A prospective study attempted to validate a shock classification derived from the ATLS shock classes [6]. The authors used a combination of heart rate, blood pressure, clinically estimated blood loss and response to fluid resuscitation to classify trauma patients (Table 2) [6]. In their initial assessment of 715 predominantly blunt trauma patients 78% were classified as normal (Class 0), 14% as Class I, 6% as Class II and only 1% as Class III and Class IV respectively. This corresponds to the results from the previous retrospective studies [4] and [5]. The main endpoint used in the prospective study was therefore presence or absence of significant haemorrhage, defined as chest tube drainage >500 ml, evidence of >500 ml of blood loss in peritoneum, retroperitoneum or pelvic cavity on CT scan or requirement of any blood transfusion >2000 ml of crystalloid. Because of the low prevalence of class II or higher grades statistical evaluation was limited to a comparison between Class 0 and Class I–IV combined. As in the retrospective studies, Lawton did not find a statistical difference of heart rate and blood pressure among the five groups either, although there was a tendency to a higher heart rate in Class II patients. Apparently classification during primary survey did not rely on vital signs but considered the rather soft criterion of “clinical estimation of blood loss” and requirement of fluid substitution. This suggests that allocation of an individual patient to a shock classification was probably more an intuitive decision than an objective calculation the shock classification. Nevertheless it was a significant predictor of ISS [6].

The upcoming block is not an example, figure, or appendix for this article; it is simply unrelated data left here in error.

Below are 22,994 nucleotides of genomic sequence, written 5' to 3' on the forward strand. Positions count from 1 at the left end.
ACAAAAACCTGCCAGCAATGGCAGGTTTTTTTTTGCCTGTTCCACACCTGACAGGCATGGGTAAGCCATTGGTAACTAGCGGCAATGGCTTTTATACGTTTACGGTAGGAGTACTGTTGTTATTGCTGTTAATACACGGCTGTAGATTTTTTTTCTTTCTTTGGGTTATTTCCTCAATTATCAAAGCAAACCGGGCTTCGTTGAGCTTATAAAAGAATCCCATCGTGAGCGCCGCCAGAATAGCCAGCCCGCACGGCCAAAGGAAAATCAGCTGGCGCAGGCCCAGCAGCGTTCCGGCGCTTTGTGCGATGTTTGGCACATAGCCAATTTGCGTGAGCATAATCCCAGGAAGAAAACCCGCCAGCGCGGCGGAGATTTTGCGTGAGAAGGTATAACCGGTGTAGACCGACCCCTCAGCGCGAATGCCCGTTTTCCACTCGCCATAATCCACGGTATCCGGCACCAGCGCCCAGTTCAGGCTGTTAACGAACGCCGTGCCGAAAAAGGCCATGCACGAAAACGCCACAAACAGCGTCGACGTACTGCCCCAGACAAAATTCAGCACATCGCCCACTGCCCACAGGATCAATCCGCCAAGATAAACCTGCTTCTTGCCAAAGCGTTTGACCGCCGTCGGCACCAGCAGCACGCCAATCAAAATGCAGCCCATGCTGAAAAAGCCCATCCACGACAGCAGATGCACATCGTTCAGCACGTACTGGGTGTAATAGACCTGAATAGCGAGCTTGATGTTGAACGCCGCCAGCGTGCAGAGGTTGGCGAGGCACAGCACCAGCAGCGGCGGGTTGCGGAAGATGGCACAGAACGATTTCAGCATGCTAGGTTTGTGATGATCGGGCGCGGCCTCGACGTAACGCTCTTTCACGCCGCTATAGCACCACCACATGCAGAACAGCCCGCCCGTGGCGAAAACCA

Table 2.
Shock grade categories in prospective validation study (Lawton, 2014) [6].

No haemorrhage

Class I

Class II

Class III

Class IV

Vitals Normal Normal HR > 100 with SBP >90 mmHg SBP < 90 mmHg SBP < 90 mmHg or imminent arrest
Response to fluid bolus (1000 ml) NA Yes, no further fluid required Yes, no further fluid required Requires repeated fluid boluses Declining SBP despite fluid boluses
Estimated blood loss (ml) None Up to 750 750–1500 1500–2000 >2000

Table options

What does this mean for clinical practice and medical teaching? All these studies illustrate the difficulty to validate a useful and accepted physiologic general concept of the response of the organism to fluid loss: Decrease of cardiac output, increase of heart rate, decrease of pulse pressure occurring first and hypotension and bradycardia occurring only later. Increasing heart rate, increasing diastolic blood pressure or decreasing systolic blood pressure should make any clinician consider hypovolaemia first, because it is treatable and deterioration of the patient is preventable. This is true for the patient on the ward, the sedated patient in the intensive care unit or the anesthetized patients in the OR.